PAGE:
3. 2007, Subiaco – Collingwood 13.15 (93) d. West Coast 10.14 (74)
In what is sure to go down as one of the Magpies’ finest finals wins, the side overcame a four-goal third-term deficit to haul in the tiring West Coast in extra-time.
With scores level at full time, the Pies found an extra gear in extra time to seal a memorable victory on the back of brilliant performances from Shane O’Bree, Alan Didak, Dane Swan, Travis Cloke, Martin Clarke and Tyson Goldsack.
While the Eagles stuck bravely to the task, being a man down proved costly as the matched dragged on. It was particularly costly in extra time when Magpie runners had something in the tank.
Cox was superb but simply ran out of gas while Priddis, in the absence of Chris Judd, Ben Cousins and Daniel Kerr, stood tall.
4. 2001, Football Park – Hawthorn 10.12 (72) d. Port Adelaide 10.9 (69)
Hawthorn scored one of its great finals victories courtesy of a five-goal to two final term that overpowered a stunned Port Adelaide, who exited finals in straight sets after ending the home and away season in third position.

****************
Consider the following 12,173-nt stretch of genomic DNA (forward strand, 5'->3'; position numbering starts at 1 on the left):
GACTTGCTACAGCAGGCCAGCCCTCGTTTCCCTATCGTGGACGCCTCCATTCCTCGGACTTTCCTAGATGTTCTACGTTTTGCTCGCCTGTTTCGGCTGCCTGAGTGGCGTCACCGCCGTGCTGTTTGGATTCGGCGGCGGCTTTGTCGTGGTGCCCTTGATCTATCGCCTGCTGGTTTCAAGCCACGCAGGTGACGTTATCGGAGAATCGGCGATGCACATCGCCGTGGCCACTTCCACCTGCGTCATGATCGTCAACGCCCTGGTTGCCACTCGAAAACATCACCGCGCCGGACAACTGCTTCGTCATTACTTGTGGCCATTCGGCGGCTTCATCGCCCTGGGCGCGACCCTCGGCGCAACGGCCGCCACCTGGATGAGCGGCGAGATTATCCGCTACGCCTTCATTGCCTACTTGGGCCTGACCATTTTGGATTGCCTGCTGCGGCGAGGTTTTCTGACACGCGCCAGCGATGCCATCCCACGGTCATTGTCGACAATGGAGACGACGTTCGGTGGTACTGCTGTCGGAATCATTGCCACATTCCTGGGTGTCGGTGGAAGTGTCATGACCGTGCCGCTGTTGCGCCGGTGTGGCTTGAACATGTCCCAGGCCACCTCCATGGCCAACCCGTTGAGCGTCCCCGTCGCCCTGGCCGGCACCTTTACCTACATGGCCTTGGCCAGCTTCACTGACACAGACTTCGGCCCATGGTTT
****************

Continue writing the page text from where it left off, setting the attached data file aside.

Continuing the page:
Two goals to John Barker, inclduing a brilliant set shot from hard-up on the boundary, and another to Daniel Harford surged the Hawks to victory in front of 30,613 fans at AAMI Stadium.
Port got the early jump before being reeled in by the Hawks who led by one point at half time.
Mark Graham starred with 24 disposals for the Hawks while Jonathan Hay kept Power star Warren Tredrea goalless in what proved a decisive match-up victory for the visitors.
5. 2009, MCG – Collingwood 12.11 (83) d. Adelaide 11.12 (78)
Down and seemingly out after trailing by 32 points during the second term, Collingwood somehow played its way past Adelaide and into a preliminary final against Geelong.
The Pies kicked 11 of the game’s last 16 goals, including a run of six unanswered in the third quarter.